This is just one possibility of sightings and experiences that you could encounter when you attend a Passport to Nature event at one of the 45 properties that The Couchiching Conservancy helps to protect.
After a minute or so listening and watching, the noise stopped and from out of the undergrowth, a male Eastern Towhee flew up to the rail fence, tipped his head up and began to sing his heart out….”drink your tea…drink your tea!”
May is also the month of the Couchiching Conservancy’s annual Carden Challenge, when teams of keen amateur naturalists compete to find as many species as possible over a 24-hour period.
Passport to Nature offers a window on the wilds of the region through a year-round series of free events that include guided hikes, canoe trips, photography and astronomy outings and much more.
Every walk, outing, hike or trip we take outside holds an element of the unknown. What wildlife will we see? How many different kinds of fungi can we count? What kind of birds will we see in the skies?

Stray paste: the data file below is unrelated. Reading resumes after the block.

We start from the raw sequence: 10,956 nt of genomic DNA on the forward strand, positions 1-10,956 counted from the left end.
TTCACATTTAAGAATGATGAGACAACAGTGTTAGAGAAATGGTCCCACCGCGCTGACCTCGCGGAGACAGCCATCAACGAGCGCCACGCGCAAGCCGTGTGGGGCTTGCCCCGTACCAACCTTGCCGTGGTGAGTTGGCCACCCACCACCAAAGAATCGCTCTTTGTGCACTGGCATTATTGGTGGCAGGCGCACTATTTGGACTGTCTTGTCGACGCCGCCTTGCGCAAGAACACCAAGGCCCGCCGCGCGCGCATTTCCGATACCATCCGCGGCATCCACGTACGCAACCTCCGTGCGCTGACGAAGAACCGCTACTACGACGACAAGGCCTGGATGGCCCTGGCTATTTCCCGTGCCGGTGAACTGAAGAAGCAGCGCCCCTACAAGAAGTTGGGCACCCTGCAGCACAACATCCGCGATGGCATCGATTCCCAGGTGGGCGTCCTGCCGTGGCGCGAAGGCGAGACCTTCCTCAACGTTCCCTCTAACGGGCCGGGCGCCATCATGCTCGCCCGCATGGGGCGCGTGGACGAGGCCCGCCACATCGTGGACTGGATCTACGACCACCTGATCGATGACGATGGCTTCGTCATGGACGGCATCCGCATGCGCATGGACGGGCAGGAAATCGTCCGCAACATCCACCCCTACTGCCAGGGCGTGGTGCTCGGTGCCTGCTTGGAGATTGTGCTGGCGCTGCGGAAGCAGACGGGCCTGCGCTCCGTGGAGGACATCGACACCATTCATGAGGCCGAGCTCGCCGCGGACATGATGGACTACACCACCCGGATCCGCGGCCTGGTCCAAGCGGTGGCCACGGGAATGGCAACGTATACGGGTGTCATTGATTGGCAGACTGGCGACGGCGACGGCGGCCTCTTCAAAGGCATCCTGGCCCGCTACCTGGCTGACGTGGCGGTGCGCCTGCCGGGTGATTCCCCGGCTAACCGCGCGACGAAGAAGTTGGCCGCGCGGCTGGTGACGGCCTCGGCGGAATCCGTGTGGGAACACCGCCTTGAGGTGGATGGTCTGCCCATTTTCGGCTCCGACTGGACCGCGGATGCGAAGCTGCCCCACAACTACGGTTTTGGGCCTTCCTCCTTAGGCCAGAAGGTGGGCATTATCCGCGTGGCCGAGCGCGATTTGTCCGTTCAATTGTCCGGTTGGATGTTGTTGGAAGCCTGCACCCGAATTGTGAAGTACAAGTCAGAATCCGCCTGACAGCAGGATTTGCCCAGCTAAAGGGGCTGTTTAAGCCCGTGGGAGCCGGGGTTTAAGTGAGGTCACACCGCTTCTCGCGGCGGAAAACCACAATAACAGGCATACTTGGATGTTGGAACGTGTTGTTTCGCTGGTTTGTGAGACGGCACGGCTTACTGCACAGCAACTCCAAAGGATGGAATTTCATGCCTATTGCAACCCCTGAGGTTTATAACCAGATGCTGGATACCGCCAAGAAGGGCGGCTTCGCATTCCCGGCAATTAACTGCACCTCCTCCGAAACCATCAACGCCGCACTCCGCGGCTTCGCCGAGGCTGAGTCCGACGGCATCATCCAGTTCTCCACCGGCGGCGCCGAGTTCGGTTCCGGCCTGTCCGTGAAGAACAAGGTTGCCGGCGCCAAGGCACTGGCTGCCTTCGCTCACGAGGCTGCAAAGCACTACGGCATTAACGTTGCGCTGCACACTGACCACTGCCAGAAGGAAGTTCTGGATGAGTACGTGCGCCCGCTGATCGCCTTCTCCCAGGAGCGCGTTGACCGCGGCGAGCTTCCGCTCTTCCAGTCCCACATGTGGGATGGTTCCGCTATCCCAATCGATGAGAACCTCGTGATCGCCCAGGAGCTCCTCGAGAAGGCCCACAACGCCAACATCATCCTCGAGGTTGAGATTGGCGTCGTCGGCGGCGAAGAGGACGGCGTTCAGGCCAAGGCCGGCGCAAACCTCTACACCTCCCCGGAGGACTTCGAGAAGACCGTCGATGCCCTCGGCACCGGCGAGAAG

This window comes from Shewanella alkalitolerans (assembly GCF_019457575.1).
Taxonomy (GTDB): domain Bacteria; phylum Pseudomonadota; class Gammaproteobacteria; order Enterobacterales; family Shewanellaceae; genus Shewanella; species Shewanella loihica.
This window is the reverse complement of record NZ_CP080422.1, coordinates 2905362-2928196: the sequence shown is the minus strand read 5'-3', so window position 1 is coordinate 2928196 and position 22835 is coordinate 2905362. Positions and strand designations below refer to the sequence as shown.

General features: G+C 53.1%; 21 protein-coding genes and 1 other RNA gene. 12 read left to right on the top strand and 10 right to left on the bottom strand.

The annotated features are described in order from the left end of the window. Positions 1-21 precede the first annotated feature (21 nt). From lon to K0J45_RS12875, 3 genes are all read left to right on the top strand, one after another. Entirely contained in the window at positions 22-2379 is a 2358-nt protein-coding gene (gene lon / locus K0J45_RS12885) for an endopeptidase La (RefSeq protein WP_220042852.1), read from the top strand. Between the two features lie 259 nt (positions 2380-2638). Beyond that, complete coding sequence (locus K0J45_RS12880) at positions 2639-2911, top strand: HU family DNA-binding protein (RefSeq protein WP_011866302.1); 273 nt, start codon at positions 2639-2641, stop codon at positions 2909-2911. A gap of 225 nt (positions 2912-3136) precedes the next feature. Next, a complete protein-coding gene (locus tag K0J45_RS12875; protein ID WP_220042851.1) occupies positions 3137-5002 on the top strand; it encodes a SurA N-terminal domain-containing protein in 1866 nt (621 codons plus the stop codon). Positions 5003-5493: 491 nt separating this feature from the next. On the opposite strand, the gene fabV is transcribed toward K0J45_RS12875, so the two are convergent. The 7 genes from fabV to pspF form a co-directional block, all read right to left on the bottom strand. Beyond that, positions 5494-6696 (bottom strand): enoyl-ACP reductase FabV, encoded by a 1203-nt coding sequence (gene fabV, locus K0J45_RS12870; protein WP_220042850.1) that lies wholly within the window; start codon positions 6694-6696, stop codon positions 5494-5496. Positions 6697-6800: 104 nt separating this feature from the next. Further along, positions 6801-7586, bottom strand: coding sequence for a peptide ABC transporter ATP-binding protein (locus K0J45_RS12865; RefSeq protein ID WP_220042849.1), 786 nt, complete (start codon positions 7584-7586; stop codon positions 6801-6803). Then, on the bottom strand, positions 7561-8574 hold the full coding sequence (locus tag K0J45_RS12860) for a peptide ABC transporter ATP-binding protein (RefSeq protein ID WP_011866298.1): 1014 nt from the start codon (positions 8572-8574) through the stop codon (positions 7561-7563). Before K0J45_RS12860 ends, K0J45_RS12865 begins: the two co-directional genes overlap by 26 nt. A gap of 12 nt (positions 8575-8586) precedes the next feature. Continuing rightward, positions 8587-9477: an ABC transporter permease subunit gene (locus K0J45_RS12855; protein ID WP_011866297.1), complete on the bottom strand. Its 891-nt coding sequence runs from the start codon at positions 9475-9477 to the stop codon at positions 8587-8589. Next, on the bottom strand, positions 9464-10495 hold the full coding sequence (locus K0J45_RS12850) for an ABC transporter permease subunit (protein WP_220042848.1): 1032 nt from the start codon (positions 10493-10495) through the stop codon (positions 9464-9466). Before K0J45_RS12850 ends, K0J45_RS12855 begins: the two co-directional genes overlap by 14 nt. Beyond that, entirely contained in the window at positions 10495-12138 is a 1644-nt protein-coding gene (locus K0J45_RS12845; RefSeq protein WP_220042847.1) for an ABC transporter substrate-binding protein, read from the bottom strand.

I am going to share some of my female heroes in conservation, who have made a huge difference to the world around us.
Anyone who knows me knows I am not a huge fan of winter. In fact, that would be putting it mildly.
Given that humans have not evolved to hibernate through winter, I must figure out a way to make it through to springtime
Take the Christmas Bird Count season as an example. Any time between mid December and early January, alarms are waking birders up very early in the morning.
I must clarify something. I am not a Birder – I am just a Bird Watcher! What’s the difference?
Studies show that gratitude can change our lives. For the next 30 days, we’re going to express our gratitude for this amazing organization.